Great War Theatre

License Number: 1112

Author(s):

British Library Reference: LCP1917/17

British Library Classmark: Add MS 66172 L

Performances

DateTheatreType
N/AUnknown Licensed Performance
3 Sep 1917 Hippodrome, NuneatonProfessional
10 Sep 1917 Pavilion, NorthwichProfessional
17 Sep 1917 Alexandra Theatre, BirminghamProfessional
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A drama of true love and intrigue... there are cross-currents of sentiment and passion which have always such a fascination, and the story is skilfully unfolded by the players. ('The Era', 19 September 1917, p. 6) Twice nightly, Matinee every Wednesday. T. Edward Ward and Eva Elwes present their great success. ('Evening Despatch', 17 September 1917, p. 2)
24 Sep 1917 Palace, DerbyProfessional
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[The play] has been creating records in towns already visited. It was only produced five or six weeks since, and all the new and effective scenery and effects will come to Derby. ('Derby Daily Telegraph', 22 September 1917, p. 2)
8 Oct 1917 Bordesley Palace, BirminghamProfessional
15 Oct 1917 Elephant and Castle Theatre, LondonProfessional
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Brought out in the provinces but a few weeks ago, Eva Elwes's latest drama "The Girl Mother", has reached the Elephant and Castle, where it is being played with the vigorous effect required by the company organised by Mr. T. Edward Ward, the general manager and producer, and the versatile and easily-writing authoress. ('The Stage', 18 October 1917, p. 17)
29 Oct 1917 Theatre Royal, SmethwickProfessional
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Twice nightly. Matinee on Wednesday.
5 Nov 1917 Theatre Royal, AstonProfessional
11 Nov 1917 Public Hall, RuncornProfessional
26 Nov 1917 Theatre Royal, MiddlesbroughProfessional
7 Jan 1918 Grand Junction Theatre, HulmeProfessional
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Twice nightly
14 Jan 1918 Royal and Hippodrome, BilstonProfessional
21 Jan 1918 Hippodrome, SalfordProfessional
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Twice nightly
4 Feb 1918 Grand Theatre, NottinghamProfessional
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From the facile pen of Miss Eva Elwes, a dramatist of some repute, the production deals effectively with high life in London, and incidentally touches on the social problems of the hour. ('Nottingham Journal', 2 March 1918, p. 4)
18 Feb 1918 Osborne Theatre, ManchesterProfessional
18 Feb 1918 Grand Theatre, PlymouthProfessional
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Twice nightly
18 Mar 1918 Palace, NewcastleProfessional
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Twice nightly. T. E. Ward and Eva Elwes No. 1 Co. ('Newcastle Journal', 18 March 1918, p. 1) [The play] was written recently by Miss Eva Elwes, whose name is well known to those who frequent The Palace, to illustrate the great social temptation which often besets the path of young girls, and a very fine moral is pointed in it. ('Newcastle Daily Chronicle', 16 March 1918, p. 5)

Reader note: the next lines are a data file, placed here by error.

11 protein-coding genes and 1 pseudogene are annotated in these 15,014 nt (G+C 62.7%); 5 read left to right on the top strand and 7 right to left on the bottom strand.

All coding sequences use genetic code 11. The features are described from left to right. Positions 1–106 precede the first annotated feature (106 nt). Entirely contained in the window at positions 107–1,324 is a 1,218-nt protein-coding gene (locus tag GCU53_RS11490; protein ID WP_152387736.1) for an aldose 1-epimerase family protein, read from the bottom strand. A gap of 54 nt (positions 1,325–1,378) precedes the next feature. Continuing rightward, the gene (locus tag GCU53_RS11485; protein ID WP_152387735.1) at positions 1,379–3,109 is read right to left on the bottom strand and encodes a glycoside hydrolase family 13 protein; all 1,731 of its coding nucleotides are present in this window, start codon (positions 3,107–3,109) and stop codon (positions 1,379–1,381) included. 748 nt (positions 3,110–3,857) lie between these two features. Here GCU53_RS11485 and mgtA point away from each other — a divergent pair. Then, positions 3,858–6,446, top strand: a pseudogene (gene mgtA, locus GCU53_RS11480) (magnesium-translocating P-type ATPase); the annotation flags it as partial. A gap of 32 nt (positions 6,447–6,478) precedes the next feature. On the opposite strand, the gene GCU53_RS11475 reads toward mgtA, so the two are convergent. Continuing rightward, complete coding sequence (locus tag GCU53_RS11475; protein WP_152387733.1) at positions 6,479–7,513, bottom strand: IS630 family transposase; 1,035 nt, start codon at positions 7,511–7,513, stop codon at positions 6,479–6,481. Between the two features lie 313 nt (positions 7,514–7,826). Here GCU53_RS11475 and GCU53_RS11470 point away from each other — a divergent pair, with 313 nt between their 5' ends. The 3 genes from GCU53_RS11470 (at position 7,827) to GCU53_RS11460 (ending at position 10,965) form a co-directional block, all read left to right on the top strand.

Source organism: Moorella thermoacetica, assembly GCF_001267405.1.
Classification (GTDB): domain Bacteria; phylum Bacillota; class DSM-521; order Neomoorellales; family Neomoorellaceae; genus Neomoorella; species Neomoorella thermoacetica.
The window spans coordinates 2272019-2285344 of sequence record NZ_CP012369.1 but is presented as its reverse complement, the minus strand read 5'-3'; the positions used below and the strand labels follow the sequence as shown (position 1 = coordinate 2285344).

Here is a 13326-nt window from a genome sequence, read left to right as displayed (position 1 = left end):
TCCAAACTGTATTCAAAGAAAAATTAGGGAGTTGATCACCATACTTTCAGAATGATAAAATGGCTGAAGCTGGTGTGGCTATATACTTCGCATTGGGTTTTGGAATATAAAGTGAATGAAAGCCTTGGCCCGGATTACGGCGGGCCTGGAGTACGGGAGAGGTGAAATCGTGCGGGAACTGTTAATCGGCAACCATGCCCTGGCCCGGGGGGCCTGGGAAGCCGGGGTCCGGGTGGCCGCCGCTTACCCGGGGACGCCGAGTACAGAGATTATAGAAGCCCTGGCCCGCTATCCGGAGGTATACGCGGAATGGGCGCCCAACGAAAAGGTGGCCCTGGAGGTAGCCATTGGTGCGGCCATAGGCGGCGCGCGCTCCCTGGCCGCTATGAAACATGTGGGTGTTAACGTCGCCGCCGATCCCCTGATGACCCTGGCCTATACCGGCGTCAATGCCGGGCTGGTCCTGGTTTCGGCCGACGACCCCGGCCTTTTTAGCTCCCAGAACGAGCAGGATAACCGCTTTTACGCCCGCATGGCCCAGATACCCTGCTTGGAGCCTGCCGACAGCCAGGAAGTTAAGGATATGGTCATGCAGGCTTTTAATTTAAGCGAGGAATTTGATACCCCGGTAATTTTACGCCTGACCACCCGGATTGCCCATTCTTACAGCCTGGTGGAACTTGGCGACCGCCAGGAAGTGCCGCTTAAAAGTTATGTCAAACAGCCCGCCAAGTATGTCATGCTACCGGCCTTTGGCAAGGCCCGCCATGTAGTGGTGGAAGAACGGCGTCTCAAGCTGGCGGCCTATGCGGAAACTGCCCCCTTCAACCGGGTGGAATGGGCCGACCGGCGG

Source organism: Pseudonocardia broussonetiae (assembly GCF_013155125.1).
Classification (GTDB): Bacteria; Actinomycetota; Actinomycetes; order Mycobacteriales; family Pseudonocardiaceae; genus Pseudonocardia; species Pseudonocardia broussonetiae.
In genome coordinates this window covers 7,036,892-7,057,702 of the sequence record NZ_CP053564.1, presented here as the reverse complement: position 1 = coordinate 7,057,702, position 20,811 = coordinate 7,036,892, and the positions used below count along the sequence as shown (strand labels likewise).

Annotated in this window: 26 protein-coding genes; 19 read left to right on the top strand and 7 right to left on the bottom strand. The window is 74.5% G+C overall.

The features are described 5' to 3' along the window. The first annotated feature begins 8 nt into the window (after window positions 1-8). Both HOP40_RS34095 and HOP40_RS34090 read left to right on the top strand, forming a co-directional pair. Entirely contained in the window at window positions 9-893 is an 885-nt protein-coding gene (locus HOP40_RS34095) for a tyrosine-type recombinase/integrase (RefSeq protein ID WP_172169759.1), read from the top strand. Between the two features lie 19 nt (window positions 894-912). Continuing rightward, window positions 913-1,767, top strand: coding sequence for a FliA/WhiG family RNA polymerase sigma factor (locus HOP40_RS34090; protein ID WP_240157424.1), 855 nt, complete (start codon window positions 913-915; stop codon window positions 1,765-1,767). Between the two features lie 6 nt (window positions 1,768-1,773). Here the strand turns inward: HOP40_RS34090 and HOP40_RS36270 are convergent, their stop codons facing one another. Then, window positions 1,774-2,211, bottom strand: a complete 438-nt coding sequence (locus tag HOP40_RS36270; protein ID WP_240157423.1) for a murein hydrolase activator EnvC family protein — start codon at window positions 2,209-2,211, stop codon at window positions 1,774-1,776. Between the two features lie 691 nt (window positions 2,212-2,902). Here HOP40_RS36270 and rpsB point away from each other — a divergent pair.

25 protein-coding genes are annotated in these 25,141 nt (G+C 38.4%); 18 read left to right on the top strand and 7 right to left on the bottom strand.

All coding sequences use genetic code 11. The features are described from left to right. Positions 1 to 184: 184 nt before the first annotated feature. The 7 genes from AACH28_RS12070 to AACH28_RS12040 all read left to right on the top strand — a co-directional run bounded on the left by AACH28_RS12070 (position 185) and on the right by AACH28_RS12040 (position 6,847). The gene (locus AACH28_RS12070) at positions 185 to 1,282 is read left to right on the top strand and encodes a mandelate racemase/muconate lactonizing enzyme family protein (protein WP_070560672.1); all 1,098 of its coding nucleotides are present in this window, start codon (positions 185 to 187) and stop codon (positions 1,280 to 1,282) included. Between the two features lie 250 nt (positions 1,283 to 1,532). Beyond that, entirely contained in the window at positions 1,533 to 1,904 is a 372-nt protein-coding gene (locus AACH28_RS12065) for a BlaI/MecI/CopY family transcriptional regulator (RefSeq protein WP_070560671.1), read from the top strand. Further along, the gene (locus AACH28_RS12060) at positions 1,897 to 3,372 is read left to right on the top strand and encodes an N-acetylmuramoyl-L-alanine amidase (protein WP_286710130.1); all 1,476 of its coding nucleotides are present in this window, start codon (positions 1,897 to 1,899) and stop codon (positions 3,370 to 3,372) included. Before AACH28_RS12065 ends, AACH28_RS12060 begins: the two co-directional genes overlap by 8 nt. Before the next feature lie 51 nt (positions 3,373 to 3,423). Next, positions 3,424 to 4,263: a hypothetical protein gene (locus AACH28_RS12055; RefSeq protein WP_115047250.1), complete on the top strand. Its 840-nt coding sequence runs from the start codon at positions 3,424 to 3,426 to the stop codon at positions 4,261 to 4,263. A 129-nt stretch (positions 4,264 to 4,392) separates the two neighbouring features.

25 Mar 1918 Theatre Royal, JarrowProfessional
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In the story there is interwoven the brusque candour of the city toiler, the scheming intrigue of the unscrupulous scoundrel, and behind all, the susceptible influence of genuine love. These three phases of life are so cleverly entwined around the "plot" that each climax is reached only to be followed by further surprises and justice only comes at the fall of the curtain. ('Jarrow Express', 22 March 1918, p. 2)
1 Apr 1918 Theatre Royal, SunderlandProfessional
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Twice nightly
8 Apr 1918 Theatre Royal, HalifaxProfessional
15 Apr 1918 Theatre Royal, DewsburyProfessional
20 Apr 1918 Hippodrome, HuddersfieldProfessional
13 May 1918 Theatre Royal, SheffieldProfessional
27 May 1918 Theatre Royal, South ShieldsProfessional
12 Aug 1918 Prince's Theatre, PortsmouthProfessional
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The nation, in face of the daily waste of human life, has been forced to reconsider the question of the girl mother and her child. ('Hampshire Telegraph', 9 August 1918, p. 2)
2 Dec 1918 Globe Theatre, ConsettProfessional
2 Dec 1918 Alexandra Theatre, HullProfessional
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Twice nightly
10 Mar 1919 Grand Theatre, NottinghamProfessional
14 Apr 1919 Empire Theatre, New TredegarProfessional
21 Apr 1919 Empire, Mountain AshProfessional
2 Jun 1919 Corn Exchange, ChelmsfordProfessional
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The celebrated authoress brings her selected and powerful Repertoire company (direct from London Suburban Tour). Also performed in the week were 'Love's Young Dream', 'Drink', 'Should a Woman Forgive?' ('Chelmsford Chronicle', 6 June 1919, p. 1)
30 May 1921 Theatre Royal, BristolProfessional
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Twice nightly. The story is a thoroughly interesting one, and the many strange situations which arise are happily solved in the end. There are schemes and counter-schemes skilfully blended, and the sad moments are happily relieved by humorous incidents. ('Western Daily Press', 31 May 1921, p. 9)